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So I'm sitting here enjoying the last minutes of the L.A./San Jose Game 7.
So why is the play not blown dead anymore if the puck gets frozen against the boards and a scrum can't dislodge the puck? I remember in the past it seemed that if you froze the puck on the boards and it can't/doesn't come free the play would be blown dead. I just watched a five-player scrum (with 5:30 left in third) and the puck was clearly frozen - yet no whistle.
John A. Baluta
I present two philosophies that go hand in hand and can best be achieved when play is forced to continue.
i) The game is most exciting and appealing when there are long periods of sustained action;
ii) A Referee's best friend is a moving puck.
The first premise is pretty much a given. Everyone (players, coaches, play-by-play commentators, and fans) really gets into the game when 'flow and go' is the order of business. Game tempo increases and players usually give and receive hits without retaliation as they are forced to keep up with the speed and sustained action. I would often witness the positive benefits and enhanced entertainment value that resulted from continuous play generated through three plus minutes of action without a whistle. It wasn't just by accident as I forced play to continue whenever I could.
Even in tight checking games I found that play generally opened when frequent changes on the fly had to be implemented by the teams. The rapid rotation of playing personnel over the boards forced everyone to remain focused and in the game.
It was also my experience that, as player hostilities intensified, the 'crap' happened after the whistle blew. Scrums and fights can easily become a byproduct of a stoppage in play. Many times I witnessed a scrum in progress only to be disbanded when no whistle resulted and the players were forced to rejoin the action.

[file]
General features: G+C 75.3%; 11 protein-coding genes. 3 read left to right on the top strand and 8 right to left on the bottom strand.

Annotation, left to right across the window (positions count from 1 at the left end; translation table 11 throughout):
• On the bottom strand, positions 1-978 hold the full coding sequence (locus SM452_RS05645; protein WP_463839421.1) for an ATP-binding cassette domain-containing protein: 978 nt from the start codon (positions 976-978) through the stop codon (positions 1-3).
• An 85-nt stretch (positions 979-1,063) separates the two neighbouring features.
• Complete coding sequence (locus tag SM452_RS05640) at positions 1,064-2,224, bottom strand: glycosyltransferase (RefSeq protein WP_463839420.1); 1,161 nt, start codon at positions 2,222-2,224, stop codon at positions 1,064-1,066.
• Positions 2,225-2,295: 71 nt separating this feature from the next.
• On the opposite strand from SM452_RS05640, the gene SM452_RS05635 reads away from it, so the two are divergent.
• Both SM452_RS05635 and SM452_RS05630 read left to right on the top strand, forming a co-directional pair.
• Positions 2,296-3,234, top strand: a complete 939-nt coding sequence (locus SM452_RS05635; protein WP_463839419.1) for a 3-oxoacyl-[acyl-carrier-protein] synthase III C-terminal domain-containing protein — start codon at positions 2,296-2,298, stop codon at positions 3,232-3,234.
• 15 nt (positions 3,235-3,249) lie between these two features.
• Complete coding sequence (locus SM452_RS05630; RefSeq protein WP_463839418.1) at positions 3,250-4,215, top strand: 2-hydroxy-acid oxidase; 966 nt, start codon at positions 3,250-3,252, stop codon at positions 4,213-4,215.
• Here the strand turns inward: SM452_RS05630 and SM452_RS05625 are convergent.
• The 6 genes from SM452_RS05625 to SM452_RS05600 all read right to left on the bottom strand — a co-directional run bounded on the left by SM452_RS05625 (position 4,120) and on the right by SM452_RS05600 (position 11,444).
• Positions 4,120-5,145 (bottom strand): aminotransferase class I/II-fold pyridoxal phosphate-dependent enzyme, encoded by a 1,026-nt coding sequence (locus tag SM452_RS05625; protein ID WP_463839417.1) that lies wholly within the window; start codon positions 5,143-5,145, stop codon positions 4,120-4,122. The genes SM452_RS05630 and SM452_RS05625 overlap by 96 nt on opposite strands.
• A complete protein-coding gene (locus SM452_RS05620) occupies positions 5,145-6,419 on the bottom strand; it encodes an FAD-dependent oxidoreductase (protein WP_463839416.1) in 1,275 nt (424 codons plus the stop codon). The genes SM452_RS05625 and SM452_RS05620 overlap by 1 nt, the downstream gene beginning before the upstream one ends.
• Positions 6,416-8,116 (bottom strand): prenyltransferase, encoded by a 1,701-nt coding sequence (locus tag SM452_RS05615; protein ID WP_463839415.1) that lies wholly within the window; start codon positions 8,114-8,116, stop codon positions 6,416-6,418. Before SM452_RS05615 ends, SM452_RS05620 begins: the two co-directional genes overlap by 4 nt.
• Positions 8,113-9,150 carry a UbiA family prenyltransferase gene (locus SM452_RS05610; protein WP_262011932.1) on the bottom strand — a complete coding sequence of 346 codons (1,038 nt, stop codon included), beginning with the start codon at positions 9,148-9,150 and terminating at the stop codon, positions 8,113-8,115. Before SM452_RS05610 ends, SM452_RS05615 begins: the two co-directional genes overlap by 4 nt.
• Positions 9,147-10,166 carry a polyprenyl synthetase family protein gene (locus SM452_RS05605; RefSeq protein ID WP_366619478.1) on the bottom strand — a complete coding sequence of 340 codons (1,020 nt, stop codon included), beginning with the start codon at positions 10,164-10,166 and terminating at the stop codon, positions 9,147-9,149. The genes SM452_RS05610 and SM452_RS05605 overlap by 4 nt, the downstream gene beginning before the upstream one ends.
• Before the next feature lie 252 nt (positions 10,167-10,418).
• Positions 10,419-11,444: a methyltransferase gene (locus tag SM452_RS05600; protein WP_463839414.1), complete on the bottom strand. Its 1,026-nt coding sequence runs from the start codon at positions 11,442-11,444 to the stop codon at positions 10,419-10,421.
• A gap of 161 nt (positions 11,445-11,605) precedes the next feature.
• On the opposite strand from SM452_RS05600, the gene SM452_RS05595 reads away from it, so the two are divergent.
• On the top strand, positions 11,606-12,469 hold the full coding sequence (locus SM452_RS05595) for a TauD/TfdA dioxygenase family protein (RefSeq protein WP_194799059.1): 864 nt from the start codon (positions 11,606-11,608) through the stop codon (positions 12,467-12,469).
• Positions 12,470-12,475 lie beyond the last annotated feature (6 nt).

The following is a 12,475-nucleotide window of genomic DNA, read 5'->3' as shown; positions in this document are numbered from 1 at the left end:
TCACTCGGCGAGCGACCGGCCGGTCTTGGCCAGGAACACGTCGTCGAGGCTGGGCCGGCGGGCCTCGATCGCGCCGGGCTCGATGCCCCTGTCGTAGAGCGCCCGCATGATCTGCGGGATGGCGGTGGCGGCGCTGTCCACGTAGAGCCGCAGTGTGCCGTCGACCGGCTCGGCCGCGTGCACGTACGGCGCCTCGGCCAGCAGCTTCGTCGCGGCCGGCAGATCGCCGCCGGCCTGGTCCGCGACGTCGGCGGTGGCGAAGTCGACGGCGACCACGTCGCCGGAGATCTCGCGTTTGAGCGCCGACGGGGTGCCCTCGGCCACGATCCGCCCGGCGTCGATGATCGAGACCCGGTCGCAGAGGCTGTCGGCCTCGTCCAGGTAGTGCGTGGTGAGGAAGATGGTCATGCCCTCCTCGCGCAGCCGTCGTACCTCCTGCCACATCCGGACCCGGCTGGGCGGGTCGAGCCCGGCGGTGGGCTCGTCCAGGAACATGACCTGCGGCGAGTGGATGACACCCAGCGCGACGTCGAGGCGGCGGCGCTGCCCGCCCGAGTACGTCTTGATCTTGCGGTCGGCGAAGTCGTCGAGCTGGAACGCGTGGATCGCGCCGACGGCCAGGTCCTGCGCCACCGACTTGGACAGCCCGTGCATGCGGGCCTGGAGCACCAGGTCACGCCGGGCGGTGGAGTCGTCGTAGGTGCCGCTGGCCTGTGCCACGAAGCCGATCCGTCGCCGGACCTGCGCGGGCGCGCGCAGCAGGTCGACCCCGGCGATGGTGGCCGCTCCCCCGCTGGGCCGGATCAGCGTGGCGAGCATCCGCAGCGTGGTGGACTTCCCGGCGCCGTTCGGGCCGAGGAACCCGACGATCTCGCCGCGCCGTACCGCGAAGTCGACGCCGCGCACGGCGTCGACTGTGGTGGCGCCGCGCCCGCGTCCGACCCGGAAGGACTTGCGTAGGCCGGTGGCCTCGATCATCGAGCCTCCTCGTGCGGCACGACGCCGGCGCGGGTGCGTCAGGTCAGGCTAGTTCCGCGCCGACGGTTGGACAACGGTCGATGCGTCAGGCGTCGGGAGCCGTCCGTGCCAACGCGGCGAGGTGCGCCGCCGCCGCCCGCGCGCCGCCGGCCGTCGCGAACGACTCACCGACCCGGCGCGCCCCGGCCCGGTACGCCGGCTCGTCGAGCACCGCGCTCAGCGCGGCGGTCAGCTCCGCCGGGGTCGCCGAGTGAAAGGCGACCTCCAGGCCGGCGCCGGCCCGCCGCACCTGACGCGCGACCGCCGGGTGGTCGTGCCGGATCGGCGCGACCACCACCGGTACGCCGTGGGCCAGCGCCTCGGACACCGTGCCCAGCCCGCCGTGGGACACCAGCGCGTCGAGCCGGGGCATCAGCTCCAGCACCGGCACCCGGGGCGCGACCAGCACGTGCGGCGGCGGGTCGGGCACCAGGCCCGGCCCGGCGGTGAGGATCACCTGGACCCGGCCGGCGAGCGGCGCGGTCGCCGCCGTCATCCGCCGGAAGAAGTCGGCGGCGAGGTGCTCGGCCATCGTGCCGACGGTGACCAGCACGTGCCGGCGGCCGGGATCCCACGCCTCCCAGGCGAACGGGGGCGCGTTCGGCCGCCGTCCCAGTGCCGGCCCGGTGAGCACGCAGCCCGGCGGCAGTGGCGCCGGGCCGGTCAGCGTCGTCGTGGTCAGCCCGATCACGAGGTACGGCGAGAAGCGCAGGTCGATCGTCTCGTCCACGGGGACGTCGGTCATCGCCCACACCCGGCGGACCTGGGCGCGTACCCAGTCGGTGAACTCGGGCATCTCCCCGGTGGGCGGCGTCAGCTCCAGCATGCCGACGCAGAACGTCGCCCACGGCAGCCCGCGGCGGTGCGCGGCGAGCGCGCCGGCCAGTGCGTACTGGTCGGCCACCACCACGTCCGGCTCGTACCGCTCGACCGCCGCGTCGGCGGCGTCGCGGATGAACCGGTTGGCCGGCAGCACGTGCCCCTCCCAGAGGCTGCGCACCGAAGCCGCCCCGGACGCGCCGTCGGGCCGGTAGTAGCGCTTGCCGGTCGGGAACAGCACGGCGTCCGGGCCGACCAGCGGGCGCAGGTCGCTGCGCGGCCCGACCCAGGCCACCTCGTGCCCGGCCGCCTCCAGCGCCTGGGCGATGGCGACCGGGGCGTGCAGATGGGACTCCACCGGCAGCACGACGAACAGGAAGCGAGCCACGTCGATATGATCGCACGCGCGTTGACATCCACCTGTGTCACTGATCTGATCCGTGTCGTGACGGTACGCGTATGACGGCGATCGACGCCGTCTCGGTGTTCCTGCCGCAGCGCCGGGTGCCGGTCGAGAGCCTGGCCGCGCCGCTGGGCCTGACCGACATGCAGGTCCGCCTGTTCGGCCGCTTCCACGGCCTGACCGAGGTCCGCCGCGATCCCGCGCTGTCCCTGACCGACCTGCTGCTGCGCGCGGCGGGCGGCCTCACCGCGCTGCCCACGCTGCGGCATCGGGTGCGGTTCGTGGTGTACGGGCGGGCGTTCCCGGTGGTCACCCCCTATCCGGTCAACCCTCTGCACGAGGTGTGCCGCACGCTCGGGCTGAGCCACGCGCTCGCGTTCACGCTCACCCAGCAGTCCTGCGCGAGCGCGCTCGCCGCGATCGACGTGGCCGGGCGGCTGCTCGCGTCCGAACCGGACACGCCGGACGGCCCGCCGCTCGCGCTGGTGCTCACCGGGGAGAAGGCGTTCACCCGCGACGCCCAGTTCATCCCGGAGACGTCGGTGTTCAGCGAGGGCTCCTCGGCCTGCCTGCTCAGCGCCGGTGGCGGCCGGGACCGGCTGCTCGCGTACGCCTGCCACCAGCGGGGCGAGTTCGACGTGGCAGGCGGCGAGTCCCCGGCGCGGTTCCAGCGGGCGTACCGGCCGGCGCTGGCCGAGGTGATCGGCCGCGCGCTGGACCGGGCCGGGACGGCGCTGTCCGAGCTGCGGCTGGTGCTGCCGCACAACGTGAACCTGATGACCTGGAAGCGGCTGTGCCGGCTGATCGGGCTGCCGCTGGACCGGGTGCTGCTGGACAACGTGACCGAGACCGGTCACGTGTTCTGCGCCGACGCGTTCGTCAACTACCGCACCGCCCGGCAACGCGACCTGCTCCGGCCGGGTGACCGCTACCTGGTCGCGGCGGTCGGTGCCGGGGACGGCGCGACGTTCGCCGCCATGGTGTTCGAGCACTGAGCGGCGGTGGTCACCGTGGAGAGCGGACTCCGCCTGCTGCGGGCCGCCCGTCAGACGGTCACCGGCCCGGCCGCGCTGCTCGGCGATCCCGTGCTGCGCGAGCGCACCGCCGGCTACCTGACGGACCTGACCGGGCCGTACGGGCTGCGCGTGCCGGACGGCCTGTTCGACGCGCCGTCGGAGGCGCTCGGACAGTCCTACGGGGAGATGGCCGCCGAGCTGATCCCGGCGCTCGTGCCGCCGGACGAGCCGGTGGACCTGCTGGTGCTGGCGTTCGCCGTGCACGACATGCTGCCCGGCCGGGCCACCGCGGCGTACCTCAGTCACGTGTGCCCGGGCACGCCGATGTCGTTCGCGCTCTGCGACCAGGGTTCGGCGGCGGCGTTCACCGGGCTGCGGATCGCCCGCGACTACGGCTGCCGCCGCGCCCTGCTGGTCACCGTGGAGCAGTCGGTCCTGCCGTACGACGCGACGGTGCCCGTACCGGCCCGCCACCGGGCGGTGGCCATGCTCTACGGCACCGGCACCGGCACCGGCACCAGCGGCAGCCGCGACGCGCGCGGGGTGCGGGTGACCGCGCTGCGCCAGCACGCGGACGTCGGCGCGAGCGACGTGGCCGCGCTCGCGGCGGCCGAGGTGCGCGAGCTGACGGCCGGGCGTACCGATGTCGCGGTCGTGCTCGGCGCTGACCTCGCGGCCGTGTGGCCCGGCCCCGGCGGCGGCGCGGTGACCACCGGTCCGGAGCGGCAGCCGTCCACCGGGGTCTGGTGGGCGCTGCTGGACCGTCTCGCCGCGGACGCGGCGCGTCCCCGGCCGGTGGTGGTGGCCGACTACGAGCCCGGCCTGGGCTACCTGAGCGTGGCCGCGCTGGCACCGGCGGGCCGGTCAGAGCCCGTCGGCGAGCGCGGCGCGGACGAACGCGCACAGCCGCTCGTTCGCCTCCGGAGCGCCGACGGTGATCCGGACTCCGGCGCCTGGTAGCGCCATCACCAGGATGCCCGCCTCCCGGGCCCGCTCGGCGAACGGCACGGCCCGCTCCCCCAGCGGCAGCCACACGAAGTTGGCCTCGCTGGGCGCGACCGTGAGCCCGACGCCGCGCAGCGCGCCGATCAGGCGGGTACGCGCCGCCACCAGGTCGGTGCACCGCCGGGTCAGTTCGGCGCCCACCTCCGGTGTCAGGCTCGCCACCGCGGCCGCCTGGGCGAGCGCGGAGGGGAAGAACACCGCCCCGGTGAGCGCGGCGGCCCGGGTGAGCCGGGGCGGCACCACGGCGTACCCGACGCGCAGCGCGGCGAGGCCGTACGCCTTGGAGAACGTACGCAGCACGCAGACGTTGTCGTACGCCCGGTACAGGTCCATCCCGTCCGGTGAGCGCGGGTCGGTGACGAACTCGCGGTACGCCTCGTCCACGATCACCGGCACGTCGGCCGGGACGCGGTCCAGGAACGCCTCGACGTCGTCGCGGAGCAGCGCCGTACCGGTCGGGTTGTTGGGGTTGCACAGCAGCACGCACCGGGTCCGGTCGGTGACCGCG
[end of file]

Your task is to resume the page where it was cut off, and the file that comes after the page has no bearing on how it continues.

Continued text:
A player (or players) from the defending team is generally guilty of trying to stop play by freezing the puck. This attempt is frequently done to relieve the pressure, to gain a line change at the end of a long shift, during a penalty kill or if he finds him team in a vulnerable position. We don't allow a player to dump the puck over the boards or fall on or gather the puck into his body to gain a stoppage in play. This action would result in a delay of game penalty. Why then would we allow one player to deliberately attempt to stop play by freezing the puck?
To add to the good judgment the Officials utilized last night to force play to continue is the fact that one player, Andrew Desjardins of the Sharks attempted to freeze the puck in the neutral zone directly in front of the LA Kings players' bench. The Kings players were trying to dig the puck loose and keep play moving. As more players joined the scrum, should the whistle have been blown a confrontation between players on the ice and those on the bench was a possibility. No player(s) were in a position to charge in from a distance so the Refs wisely forced play to continue.
This is the real-time action on the play you reference:
5:54 - Sharks Andrew Desjardins holds puck against the boards in front of the LA Kings bench and with the linesman sitting on the boards directly in front of Desjardins outside the Kings blue line. Colin Fraser immediately seals Desjardins with contact from behind. Four LA Kings are seen standing up on the bench close to Desjardins and the action.
5:51 - Logan Couture supports Desjardins attempt to freeze the puck or advance it into the Kings zone if it became available from the San Jose end position.
5:49 - Kings Dustin Penner joins the puck battle on Couture from the left while Tyler Toffoli attempts to move Desjardins off the puck from the right side. This is where the bulk of the scrum takes place with Sharks attempting to gain a stoppage and the Kings trying to keep play moving by bumping Desjardins and his stick off the puck.
5:43 - The puck becomes exposed and Tyler Toffoli gains the red line and shoots the puck into the Sharks end zone.
5:12 - Play continues with a Shark rush and attack until the Kings are guilty of icing the puck. Off the ensuing end zone face-off Joe Pavelski had a golden scoring opportunity to tie the game but failed to elevate the puck
over the outstretched glove of Jonathan Quick.
For all these reasons John a moving puck once again became the Ref's best friend!